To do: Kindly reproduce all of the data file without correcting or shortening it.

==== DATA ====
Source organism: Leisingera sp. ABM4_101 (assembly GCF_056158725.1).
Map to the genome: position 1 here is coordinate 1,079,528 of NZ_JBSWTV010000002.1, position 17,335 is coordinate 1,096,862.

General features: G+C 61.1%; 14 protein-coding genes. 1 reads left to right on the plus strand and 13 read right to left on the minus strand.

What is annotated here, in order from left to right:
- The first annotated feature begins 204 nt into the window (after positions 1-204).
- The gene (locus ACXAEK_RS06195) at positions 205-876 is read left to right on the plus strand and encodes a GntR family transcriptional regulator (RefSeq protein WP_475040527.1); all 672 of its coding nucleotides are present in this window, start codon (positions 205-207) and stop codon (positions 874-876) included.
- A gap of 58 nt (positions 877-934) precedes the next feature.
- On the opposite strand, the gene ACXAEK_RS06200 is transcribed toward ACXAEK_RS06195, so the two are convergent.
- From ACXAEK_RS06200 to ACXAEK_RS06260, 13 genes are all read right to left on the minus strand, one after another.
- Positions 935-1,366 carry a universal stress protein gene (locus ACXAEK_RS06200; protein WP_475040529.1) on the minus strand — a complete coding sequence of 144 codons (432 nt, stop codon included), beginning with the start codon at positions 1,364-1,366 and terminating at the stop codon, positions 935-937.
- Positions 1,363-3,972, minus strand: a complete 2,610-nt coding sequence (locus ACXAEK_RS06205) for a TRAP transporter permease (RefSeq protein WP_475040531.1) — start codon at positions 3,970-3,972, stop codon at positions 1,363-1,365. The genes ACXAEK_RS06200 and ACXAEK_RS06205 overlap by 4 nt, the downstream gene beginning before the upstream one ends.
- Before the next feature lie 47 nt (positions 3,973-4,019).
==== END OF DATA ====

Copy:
Source organism: Leisingera sp. ABM4_101 (assembly GCF_056158725.1).
Map to the genome: position 1 here is coordinate 1,079,528 of NZ_JBSWTV010000002.1, position 17,335 is coordinate 1,096,862.

General features: G+C 61.1%; 14 protein-coding genes. 1 reads left to right on the plus strand and 13 read right to left on the minus strand.

What is annotated here, in order from left to right:
- The first annotated feature begins 204 nt into the window (after positions 1-204).
- The gene (locus ACXAEK_RS06195) at positions 205-876 is read left to right on the plus strand and encodes a GntR family transcriptional regulator (RefSeq protein WP_475040527.1); all 672 of its coding nucleotides are present in this window, start codon (positions 205-207) and stop codon (positions 874-876) included.
- A gap of 58 nt (positions 877-934) precedes the next feature.
- On the opposite strand, the gene ACXAEK_RS06200 is transcribed toward ACXAEK_RS06195, so the two are convergent.
- From ACXAEK_RS06200 to ACXAEK_RS06260, 13 genes are all read right to left on the minus strand, one after another.
- Positions 935-1,366 carry a universal stress protein gene (locus ACXAEK_RS06200; protein WP_475040529.1) on the minus strand — a complete coding sequence of 144 codons (432 nt, stop codon included), beginning with the start codon at positions 1,364-1,366 and terminating at the stop codon, positions 935-937.
- Positions 1,363-3,972, minus strand: a complete 2,610-nt coding sequence (locus ACXAEK_RS06205) for a TRAP transporter permease (RefSeq protein WP_475040531.1) — start codon at positions 3,970-3,972, stop codon at positions 1,363-1,365. The genes ACXAEK_RS06200 and ACXAEK_RS06205 overlap by 4 nt, the downstream gene beginning before the upstream one ends.
- Before the next feature lie 47 nt (positions 3,973-4,019).